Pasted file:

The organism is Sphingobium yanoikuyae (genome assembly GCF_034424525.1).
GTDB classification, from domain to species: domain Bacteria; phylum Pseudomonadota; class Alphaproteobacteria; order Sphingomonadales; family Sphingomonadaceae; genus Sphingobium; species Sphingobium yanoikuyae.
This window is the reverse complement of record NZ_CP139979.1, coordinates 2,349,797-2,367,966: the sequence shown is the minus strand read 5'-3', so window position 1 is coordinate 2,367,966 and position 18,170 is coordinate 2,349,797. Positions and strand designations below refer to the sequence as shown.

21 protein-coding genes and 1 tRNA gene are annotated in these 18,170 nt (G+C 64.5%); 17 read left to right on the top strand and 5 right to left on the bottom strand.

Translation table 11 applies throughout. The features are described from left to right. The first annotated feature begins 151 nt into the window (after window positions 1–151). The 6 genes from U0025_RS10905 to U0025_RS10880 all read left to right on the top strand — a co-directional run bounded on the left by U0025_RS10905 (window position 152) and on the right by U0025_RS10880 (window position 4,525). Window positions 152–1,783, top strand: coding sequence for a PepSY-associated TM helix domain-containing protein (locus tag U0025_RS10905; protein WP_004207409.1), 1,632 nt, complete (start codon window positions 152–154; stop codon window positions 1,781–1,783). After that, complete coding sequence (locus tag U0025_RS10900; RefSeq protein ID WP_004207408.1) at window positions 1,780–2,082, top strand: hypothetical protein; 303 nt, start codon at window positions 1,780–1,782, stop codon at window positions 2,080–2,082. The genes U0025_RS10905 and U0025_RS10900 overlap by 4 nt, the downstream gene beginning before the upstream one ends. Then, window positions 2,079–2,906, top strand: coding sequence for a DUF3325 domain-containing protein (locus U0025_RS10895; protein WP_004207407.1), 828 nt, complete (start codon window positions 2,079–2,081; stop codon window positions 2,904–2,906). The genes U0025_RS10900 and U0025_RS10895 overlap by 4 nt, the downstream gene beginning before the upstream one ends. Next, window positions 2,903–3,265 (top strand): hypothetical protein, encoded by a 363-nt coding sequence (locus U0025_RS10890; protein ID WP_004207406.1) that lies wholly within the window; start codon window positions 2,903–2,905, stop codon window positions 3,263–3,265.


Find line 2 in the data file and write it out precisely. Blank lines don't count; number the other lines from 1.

GTDB classification, from domain to species: domain Bacteria; phylum Pseudomonadota; class Alphaproteobacteria; order Sphingomonadales; family Sphingomonadaceae; genus Sphingobium; species Sphingobium yanoikuyae.